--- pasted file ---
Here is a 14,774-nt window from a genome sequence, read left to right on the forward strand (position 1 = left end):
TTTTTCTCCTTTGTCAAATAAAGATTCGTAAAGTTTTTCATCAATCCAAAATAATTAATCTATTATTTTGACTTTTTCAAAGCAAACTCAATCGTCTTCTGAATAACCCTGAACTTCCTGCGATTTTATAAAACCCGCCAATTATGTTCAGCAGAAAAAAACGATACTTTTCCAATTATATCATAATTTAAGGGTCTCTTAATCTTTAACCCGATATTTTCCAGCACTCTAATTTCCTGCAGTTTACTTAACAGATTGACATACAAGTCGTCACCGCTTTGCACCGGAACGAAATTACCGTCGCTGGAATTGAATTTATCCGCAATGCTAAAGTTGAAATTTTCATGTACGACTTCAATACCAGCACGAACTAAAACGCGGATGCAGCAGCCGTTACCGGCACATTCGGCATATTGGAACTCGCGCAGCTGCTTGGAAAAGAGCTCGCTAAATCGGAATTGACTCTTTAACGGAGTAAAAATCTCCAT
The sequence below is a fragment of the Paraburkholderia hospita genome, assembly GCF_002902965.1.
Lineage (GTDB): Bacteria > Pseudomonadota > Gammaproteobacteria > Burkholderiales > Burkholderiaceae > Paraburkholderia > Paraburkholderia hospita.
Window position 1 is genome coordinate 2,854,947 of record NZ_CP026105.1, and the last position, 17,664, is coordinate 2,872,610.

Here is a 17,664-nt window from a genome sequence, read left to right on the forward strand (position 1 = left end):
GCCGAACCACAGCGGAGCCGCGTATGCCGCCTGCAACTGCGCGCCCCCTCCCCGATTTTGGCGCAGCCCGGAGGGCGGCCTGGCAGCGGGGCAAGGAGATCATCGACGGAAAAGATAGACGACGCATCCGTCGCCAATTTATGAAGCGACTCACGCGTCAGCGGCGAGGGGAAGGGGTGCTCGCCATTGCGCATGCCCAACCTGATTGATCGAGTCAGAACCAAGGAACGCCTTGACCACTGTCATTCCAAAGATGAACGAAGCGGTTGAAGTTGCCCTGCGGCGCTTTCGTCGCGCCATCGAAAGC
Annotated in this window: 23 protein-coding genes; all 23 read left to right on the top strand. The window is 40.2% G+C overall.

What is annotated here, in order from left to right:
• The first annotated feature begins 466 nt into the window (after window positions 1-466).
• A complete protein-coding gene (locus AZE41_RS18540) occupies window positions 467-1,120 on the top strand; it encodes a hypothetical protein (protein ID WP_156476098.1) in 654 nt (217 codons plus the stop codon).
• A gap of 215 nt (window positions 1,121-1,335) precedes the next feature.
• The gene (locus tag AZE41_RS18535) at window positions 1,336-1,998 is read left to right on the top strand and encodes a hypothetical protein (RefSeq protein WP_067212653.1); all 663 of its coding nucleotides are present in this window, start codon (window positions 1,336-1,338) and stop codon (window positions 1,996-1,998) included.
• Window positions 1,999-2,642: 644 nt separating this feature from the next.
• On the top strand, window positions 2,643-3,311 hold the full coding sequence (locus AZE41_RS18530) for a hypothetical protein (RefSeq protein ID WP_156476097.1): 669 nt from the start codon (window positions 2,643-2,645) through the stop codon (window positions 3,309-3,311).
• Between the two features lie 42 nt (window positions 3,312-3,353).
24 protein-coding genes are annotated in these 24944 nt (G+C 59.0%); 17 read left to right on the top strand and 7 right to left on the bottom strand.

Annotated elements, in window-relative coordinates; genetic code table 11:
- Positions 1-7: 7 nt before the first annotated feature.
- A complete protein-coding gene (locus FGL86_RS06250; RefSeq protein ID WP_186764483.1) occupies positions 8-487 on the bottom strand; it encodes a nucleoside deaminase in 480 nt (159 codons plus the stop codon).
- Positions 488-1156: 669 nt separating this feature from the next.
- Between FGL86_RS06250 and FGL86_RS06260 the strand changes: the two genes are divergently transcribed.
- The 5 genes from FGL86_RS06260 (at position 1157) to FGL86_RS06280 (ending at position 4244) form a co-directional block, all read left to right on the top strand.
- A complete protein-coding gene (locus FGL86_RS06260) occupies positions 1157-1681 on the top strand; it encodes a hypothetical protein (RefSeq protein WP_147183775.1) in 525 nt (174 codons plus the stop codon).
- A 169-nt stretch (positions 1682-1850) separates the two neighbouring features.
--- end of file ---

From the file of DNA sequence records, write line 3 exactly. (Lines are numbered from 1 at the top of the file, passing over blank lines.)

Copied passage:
The sequence below is a fragment of the Paraburkholderia hospita genome, assembly GCF_002902965.1.